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How To Be a Freelance Writer

Every month or so, an email with a similar theme pops in to my inbox. It's the same question - with bits of variation - but the sentiments are all too familiar: Teach me how to become a freelance writer. Tell me the secret on how you became one. I need the inspiration / magic formula / hope / kick-in-the-butt to get in to the freelance writing life.

That is why I decided to write a standard reply here. It's where I plan to send people who write to me for advice. Besides, it's also a great way for other people to chime in , give more advice, and continue the discussion. After all, I don't hold all the answers. 😉 If you're a freelance writer and you wish to share more advice, please do.New Office

Now, if you're reading this via a URI I sent to you when you wrote to me, let me just say: Thanks for writing. I appreciate the fact that you think I can assist you in becoming a writer. I do enjoy helping other writers to exterminate writers' block, to get published, to win competitions, to earn money from writing and more. I know the joys, the pains, the exhilaration, the excitement and the sorrows of the writing life and it is my honour to take part in other writers' experiences. However, since most people who write to me for advice ask for the same things, I thought it's best to create a "mini article" and just direct people to this piece instead. If you want more specific advice (setting writers' fees, step-by-step guidelines on becoming a freelance writer, market study, research, etc.), I'm happy to discuss my professional consulting/coaching services with you. I only take on a limited number of clients at any given time (no more than 3), so I can provide the best possible service.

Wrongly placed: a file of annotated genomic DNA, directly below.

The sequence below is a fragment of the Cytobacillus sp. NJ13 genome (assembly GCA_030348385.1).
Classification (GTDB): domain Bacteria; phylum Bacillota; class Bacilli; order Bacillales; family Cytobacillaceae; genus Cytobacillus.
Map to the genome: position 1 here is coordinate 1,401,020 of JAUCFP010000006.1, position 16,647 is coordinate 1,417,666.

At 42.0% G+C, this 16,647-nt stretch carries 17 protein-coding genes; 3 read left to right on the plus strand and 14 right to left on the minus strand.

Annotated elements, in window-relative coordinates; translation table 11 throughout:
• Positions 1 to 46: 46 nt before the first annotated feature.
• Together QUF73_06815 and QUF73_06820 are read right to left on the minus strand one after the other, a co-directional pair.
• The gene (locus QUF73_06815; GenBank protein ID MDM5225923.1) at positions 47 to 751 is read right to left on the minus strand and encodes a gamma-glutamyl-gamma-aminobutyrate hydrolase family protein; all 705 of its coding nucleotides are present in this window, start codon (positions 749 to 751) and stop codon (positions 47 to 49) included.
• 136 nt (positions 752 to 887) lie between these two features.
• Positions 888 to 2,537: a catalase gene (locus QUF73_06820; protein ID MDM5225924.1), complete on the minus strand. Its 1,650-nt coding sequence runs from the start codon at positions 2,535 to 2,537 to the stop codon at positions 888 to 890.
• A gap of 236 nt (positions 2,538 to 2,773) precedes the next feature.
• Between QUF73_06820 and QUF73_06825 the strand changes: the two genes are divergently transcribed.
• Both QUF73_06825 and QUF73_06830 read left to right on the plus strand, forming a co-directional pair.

So, on to my free-for-all advice on freelance writing. Here are my Top Five Tips on Becoming a Freelance Writer:

1) First of all, there are no magic formulas or secret keys. I know it's not what most people would like to hear. But, every published writer I know says the same thing: The way to become a published writer is just to apply one's butt on to the chair and just write, write, write. If this advice doesn't suit you, then probably, becoming a freelance writer isn't exactly what you want to be. Maybe you just want to be published or see your name in print. If this is the case, then do something else worth writing about. Climb mountains, scale the seas, jump from the skies, help the sick and hungry, or be a movie star. Then, other people can write about you. Otherwise, you can hire a ghostwriter and brainstorm for possible book projects.

2) This brings me to my second tip: Know exactly what you want to do. It's not enough just to say "I want to be a writer" or "I want to earn a living as a freelance writer." The difference between the thousands of people who think of these same sentiments and the few who do realise their dreams is that the latter make specific and achievable goals. They don't just fantasise about writing a book - they know what kind of book they want to write and they work on it page by page, chapter by chapter EVERY DAY (or at least, thereabouts). The same goes for those who wish to write short stories, movie scripts, poems, songs and feature articles.